Is a Total Joint Replacement Right for My Arthritis?

Is a Total Joint Replacement Right for My Arthritis?

Is a Total Joint Replacement Right for My Arthritis?

Osteoarthritis is often debilitating. When joints are harshly impacted by arthritis, one possible treatment alternative to explore is replacing your damaged joint with a new, artificial joint. This can reduce or even eradicate the pain associated with arthritis. It can likewise restore function to your joint. Hip, shoulder, and knee joint replacements are some of the more traditional surgeries recommended when dealing with arthritis.

In this blog, our orthopedic surgeon in Deland provides a synopsis of a joint replacement for arthritis and who may be a suitable candidate for this kind of procedure.

How arthritis affects the joints

Osteoarthritis is a degenerative disorder. It harms the joint surfaces where they make contact with one another. In your shoulder, this is the head of your humerus (upper arm bone) and a part of the scapula (shoulder blade). In your knee, it concerns the ends of your femur and tibia (thigh bone and shin bone) and your patella (knee cap). In your hip, impacted areas are the head of your femur and the socket in your pelvic bones inside which it rests (acetabulum).

What an arthritis-related joint replacement involves

In layman's terms, a total joint replacement for arthritis implicates replacing the damaged joint surfaces with artificial elements. For example, the shoulder and hip replacements consist of a ball with a stem and a socket. In knee replacements, the synthetic components are specially-shaped metal plates that replace the deteriorated cartilage protecting the ends of the bone and a medical-grade plastic disc that replaces the dense pad of cartilage buffering your joint. In some circumstances, your patella may also be relined with synthetic elements.

Who is a candidate for arthritis-related joint replacement?

If your arthritis is progressive but you are in otherwise good health, joint replacement might be an alternative. Nevertheless, you should always confer with a skilled orthopedic specialist who can supply you with conservative treatment prospects and other minimally invasive strategies to attempt before resorting to surgery.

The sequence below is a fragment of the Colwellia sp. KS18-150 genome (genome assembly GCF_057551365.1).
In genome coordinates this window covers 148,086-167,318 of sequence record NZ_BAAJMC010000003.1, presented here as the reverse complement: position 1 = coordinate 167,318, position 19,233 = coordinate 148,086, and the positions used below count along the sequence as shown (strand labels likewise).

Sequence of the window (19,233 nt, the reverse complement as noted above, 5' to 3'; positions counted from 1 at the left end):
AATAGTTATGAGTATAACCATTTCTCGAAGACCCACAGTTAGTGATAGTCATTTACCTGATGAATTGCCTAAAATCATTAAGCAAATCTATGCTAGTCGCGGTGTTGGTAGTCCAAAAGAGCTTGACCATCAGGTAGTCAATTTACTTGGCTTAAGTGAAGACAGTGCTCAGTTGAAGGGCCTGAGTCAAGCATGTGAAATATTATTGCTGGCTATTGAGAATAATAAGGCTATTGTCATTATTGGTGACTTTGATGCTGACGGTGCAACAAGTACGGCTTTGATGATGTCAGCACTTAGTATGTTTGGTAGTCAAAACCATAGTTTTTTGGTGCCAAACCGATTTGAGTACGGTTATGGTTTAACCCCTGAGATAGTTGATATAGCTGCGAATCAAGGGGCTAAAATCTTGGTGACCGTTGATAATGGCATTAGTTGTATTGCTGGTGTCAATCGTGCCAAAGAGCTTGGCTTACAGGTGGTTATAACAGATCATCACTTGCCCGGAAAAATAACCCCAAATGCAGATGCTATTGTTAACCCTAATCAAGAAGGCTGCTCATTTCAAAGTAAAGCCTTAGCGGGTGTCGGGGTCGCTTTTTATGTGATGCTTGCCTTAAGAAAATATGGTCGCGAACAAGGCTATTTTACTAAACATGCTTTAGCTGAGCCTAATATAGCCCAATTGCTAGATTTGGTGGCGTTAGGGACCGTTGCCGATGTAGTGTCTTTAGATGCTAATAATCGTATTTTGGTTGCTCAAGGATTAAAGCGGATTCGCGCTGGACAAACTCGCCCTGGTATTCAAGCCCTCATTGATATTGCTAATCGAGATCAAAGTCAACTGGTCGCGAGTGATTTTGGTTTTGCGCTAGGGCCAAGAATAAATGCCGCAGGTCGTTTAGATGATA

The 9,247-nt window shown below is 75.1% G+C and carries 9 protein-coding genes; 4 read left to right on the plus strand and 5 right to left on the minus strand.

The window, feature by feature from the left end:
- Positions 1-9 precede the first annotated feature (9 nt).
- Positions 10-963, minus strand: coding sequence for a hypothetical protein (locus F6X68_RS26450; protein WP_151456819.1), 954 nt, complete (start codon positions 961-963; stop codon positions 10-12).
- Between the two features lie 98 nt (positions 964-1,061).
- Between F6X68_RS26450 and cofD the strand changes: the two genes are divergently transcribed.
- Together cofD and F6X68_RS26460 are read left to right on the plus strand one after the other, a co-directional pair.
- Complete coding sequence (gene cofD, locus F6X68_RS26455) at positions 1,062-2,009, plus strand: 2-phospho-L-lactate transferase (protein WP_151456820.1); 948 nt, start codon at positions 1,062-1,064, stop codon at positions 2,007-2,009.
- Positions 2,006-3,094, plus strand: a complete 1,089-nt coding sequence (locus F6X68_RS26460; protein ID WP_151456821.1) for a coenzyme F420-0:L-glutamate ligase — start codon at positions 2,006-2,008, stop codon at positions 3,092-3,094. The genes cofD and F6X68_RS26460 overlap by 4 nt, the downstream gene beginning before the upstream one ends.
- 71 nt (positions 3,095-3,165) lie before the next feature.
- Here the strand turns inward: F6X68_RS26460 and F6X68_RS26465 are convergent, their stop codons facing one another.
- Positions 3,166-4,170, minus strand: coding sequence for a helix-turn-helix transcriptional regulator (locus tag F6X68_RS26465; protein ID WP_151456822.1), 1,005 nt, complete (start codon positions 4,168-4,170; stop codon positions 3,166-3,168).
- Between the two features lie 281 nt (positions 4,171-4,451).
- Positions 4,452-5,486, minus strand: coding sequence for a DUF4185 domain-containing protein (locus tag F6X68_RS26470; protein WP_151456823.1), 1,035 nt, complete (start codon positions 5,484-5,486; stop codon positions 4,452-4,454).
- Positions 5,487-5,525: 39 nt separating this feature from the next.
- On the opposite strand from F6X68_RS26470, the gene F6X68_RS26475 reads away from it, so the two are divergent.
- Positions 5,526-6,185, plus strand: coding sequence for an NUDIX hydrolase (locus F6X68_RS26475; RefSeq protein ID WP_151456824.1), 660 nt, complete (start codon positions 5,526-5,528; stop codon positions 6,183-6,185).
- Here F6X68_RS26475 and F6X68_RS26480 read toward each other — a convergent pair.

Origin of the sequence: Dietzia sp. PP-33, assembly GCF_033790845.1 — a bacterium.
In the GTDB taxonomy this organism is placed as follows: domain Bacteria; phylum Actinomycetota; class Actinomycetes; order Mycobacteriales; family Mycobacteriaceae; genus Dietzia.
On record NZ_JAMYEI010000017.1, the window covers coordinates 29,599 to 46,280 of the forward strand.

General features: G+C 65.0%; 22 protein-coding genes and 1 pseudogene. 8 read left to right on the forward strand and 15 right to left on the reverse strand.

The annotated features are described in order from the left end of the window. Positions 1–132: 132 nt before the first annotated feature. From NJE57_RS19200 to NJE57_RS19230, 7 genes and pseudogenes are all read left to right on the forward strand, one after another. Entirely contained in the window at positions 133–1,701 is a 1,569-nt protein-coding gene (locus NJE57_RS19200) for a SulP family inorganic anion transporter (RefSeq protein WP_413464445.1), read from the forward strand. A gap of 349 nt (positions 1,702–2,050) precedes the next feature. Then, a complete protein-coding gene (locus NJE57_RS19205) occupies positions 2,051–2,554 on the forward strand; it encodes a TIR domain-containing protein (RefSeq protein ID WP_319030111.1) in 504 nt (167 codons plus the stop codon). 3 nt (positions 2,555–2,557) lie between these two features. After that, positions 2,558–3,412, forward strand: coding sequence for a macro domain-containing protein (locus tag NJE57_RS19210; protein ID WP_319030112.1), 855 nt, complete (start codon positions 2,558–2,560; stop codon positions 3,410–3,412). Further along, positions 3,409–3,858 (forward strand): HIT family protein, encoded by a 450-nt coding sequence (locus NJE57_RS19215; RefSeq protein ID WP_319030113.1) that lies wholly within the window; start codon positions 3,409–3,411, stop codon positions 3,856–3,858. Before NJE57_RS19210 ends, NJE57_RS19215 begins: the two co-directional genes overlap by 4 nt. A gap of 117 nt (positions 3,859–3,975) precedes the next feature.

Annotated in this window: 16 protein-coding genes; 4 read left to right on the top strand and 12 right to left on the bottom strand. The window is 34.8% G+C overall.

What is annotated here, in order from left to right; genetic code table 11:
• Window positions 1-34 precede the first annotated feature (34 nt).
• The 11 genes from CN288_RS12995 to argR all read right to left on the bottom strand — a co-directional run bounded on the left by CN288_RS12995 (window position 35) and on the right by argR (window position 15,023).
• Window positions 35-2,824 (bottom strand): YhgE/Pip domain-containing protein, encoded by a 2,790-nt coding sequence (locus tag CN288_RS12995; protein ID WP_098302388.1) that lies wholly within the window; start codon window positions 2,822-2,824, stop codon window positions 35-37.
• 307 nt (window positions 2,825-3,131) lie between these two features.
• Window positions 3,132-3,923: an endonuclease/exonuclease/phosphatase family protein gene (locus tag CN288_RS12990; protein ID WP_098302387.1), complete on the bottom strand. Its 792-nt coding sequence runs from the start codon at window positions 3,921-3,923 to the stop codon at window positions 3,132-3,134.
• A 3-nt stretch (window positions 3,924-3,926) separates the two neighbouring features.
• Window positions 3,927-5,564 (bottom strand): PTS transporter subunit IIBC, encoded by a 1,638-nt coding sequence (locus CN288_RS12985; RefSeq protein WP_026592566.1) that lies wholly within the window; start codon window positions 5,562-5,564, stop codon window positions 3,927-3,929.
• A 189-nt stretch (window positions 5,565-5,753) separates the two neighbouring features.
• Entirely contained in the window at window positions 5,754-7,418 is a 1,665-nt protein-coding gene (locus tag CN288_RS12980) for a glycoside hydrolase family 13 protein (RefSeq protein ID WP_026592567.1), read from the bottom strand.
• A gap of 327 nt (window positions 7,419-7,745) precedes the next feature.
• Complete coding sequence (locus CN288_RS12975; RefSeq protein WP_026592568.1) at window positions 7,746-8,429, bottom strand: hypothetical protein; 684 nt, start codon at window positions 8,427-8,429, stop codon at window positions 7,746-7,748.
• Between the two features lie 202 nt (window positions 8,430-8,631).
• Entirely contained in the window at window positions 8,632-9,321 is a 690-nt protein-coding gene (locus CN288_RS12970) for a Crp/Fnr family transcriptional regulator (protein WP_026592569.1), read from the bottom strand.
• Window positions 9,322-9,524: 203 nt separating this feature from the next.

The best prospects for an arthritic joint replacement procedures include patients who:

  • Have severe arthritis
  • Experience substantial impact on their quality of life due to symptoms
  • Have ruled out conservative treatments such as anti-inflammatory drugs and physical therapy
  • Are inclined to partake in a rehab program after surgery

However, some health concerns, including joint-related problems, may make a joint replacement for arthritis less appropriate for you.

In general, you might not be a suitable candidate if:

  • You suffer from poorly-controlled diabetes
  • You are a smoker
  • You are morbidly obese
  • You have encountered infections in the involved arthritic joint in the past

The success of joint replacement surgery relies on the health of the remainder of the joint. If the joint has suffered numerous infections or has already experienced several surgeries, it might not be healthy enough to endure a joint replacement. In addition, if the joint's anatomy is unnatural or you have a muscular deficiency in the region, it may not be powerful enough to sustain the artificial joint.

Joint replacement is only advised if other treatment alternatives have not been effective at relieving symptoms and only if the patient meets specific criteria. If you have arthritis and want to know more about joint replacement as a therapeutic option, the first step is to schedule a consultation with our orthopedic surgeon in Deland. Contact us today for more information.